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Is the Climate Killing Our Trees?

Aerial_Shasta forestsA new collaborative study suggests that warming temperatures are taking a toll on trees in old-growth forests across the western US.

The study concluded that the near doubling in the mortality rate over several decades transcends forest types, elevation, tree size and species. The study will by published in Science this week.

Phil van Mantgem, who co-led the research team at USGS, said the spike in dying trees could lead to habitat destruction for forest wildlife. And while living trees absorb greenhouse gases, dying trees actually release carbon dioxide into the atmosphere, furthering the effects of global warming.

Usually, van Mantgem said, a small number of trees in a forest die each year and are replaced by new growth. However he’s observed that trees are dying so quickly that new growth is having trouble keeping up. He said one of the causes could be the West’s rising average temperature. While it rose only 1 degree (F) during the past few decades, he said it’s been enough to reduce the snowpack and melt the snow earlier, causing longer periods of dry weather and distressing forests.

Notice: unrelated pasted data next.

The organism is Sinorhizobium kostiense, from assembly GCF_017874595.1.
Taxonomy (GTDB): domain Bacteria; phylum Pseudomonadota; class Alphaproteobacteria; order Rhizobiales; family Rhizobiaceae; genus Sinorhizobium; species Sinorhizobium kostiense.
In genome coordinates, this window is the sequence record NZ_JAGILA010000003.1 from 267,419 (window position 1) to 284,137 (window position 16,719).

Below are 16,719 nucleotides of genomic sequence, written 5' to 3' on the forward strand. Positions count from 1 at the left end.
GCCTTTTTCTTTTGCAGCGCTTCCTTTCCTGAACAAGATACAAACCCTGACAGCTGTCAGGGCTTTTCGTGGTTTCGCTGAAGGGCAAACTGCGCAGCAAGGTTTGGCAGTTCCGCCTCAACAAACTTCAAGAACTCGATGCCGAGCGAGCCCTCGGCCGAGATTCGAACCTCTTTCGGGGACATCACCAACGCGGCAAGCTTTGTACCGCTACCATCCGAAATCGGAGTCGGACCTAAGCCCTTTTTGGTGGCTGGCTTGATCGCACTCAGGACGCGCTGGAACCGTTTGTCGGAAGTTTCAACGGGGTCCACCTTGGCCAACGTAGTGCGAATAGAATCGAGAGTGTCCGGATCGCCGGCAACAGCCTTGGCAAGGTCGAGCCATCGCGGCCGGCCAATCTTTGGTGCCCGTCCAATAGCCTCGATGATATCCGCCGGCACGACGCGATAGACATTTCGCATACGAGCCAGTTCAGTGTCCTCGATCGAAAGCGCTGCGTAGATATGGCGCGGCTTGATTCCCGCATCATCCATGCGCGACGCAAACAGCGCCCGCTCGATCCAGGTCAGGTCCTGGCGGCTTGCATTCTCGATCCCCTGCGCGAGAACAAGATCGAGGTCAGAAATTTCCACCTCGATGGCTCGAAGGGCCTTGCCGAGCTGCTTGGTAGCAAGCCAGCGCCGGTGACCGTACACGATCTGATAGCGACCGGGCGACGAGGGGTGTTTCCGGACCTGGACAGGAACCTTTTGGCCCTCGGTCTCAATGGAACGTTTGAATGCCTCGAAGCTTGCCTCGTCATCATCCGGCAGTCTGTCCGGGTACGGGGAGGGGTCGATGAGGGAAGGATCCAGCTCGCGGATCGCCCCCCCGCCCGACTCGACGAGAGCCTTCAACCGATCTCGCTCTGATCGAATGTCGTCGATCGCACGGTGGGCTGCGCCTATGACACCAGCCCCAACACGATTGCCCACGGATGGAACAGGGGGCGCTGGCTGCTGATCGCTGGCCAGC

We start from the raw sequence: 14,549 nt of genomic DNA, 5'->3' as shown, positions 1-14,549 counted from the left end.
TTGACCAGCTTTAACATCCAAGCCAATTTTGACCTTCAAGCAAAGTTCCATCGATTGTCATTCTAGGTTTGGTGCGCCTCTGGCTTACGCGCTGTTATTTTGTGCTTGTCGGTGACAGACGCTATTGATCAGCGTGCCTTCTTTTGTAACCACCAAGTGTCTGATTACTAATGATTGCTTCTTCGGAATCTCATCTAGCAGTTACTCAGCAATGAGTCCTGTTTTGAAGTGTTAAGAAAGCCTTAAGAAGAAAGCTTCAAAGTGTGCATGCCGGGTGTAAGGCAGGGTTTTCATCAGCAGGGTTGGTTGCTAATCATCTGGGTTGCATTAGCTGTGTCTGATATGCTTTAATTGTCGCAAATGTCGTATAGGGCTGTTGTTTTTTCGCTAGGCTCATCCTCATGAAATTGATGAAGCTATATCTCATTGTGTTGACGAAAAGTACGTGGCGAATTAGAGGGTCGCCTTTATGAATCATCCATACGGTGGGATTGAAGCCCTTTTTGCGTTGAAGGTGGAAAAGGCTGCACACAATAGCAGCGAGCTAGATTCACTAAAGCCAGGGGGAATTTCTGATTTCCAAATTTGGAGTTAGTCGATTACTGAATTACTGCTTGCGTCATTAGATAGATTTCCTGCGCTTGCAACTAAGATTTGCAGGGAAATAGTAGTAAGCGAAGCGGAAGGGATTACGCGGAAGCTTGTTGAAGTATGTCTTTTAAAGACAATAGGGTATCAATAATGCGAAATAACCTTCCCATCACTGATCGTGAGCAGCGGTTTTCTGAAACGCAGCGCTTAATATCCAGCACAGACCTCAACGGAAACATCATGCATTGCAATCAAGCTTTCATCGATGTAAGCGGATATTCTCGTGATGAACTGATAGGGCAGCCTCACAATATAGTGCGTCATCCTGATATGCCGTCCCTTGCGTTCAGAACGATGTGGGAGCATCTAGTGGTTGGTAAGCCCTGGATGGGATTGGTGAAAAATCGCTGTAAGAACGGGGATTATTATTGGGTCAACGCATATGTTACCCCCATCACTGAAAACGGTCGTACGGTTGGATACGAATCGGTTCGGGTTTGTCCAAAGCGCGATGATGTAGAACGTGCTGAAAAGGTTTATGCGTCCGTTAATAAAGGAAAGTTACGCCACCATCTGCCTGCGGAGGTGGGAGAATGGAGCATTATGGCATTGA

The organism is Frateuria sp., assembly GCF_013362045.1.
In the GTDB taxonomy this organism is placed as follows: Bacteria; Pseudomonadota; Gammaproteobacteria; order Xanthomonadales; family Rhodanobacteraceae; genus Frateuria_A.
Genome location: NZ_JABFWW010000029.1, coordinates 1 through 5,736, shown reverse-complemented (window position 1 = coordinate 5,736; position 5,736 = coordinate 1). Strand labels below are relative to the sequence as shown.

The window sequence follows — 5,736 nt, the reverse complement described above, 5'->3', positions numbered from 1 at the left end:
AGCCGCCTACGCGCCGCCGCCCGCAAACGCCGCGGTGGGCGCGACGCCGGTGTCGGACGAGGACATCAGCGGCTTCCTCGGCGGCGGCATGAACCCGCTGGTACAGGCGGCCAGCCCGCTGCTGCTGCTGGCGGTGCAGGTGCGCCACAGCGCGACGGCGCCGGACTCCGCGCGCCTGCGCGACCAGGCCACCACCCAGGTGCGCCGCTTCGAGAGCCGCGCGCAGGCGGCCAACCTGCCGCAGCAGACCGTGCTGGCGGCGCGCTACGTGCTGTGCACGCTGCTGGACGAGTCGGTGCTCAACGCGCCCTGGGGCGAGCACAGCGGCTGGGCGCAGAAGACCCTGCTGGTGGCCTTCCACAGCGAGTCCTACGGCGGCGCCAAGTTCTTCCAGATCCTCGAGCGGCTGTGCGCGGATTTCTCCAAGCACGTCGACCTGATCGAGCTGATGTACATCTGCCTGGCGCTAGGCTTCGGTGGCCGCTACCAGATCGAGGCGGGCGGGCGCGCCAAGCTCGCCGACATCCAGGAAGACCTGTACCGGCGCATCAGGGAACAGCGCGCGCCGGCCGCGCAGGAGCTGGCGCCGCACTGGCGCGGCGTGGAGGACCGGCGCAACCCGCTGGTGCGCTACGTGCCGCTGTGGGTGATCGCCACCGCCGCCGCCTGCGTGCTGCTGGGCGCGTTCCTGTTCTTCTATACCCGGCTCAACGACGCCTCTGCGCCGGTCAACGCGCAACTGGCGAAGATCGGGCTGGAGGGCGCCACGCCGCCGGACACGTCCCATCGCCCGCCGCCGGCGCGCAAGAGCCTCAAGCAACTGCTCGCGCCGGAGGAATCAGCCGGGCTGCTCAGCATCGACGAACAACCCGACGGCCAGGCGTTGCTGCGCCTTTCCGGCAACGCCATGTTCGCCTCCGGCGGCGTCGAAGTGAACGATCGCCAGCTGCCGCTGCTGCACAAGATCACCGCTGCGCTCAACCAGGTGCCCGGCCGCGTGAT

Warm weather might also nurture insects and diseases that attack trees. Some reports have already tied destructive bark-beetle outbreaks to higher temperatures.

Nate Stephenson, another research team co-leader with the USGS, said the deaths, over time, could reduce the age of the western forests. “Tree death rates are like interest on a bank account – the effects compound over time,” Stephenson said. Stephenson worries that the increasing rate could lead to a bigger and more abrupt change in forests, similar to sudden and extensive die-backs observed in the southwest, Colorado and British Columbia.

Scientists from the U.S. Forest Service, and six universities collaborated on the study. Van Mantgem appeared on KQED’s Forum program today, along with host Dave Iverson, Climate Watch Sr. Editor Craig Miller and Inez Fung, author of a new study on seasons shifting from rising temperatures. Van Mantgem then popped up on NPR’s Science Friday. New York Times correspondent Andrew Revkin, author of the widely followed Dot Earth blog, also appeared and responded to recent polling on attitudes toward climate change.